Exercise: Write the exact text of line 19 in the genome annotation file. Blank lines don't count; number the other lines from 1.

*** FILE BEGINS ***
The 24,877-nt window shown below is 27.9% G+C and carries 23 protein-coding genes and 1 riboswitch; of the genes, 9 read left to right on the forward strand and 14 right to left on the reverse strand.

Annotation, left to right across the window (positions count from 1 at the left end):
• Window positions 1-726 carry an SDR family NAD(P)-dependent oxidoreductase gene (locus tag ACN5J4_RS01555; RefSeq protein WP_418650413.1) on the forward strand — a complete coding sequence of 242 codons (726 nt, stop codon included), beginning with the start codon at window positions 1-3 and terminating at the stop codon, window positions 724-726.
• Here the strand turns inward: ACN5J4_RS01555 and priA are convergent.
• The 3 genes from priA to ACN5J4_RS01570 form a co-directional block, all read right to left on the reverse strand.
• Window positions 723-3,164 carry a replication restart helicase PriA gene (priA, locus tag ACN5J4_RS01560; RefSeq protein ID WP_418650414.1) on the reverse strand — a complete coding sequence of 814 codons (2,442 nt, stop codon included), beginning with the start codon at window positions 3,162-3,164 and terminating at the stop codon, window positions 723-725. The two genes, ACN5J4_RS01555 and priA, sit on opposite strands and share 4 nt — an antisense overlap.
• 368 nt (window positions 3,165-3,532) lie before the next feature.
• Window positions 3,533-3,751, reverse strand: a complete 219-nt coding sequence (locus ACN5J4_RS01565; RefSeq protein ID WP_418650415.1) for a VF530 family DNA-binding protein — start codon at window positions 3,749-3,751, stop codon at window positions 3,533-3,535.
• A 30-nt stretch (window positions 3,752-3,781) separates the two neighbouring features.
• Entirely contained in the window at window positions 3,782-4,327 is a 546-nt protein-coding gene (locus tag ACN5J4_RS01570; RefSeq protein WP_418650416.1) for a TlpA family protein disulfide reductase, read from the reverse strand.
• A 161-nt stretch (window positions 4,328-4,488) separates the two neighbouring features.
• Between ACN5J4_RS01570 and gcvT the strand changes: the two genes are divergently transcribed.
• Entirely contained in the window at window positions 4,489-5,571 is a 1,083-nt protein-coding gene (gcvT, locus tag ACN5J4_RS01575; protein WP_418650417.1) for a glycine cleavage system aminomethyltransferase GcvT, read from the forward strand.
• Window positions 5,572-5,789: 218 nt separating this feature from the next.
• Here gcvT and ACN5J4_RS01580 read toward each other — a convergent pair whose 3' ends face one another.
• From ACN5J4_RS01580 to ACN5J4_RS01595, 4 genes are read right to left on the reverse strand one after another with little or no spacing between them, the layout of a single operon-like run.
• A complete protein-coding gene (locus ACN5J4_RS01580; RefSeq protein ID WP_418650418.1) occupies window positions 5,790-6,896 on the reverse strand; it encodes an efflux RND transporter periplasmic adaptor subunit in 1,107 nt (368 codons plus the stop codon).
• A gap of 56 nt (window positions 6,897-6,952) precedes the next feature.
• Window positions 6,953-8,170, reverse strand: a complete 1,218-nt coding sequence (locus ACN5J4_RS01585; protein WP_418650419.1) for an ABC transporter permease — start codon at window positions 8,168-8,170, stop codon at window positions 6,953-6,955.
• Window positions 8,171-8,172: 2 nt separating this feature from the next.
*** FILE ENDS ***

• Window positions 6,953-8,170, reverse strand: a complete 1,218-nt coding sequence (locus ACN5J4_RS01585; protein WP_418650419.1) for an ABC transporter permease — start codon at window positions 8,168-8,170, stop codon at window positions 6,953-6,955.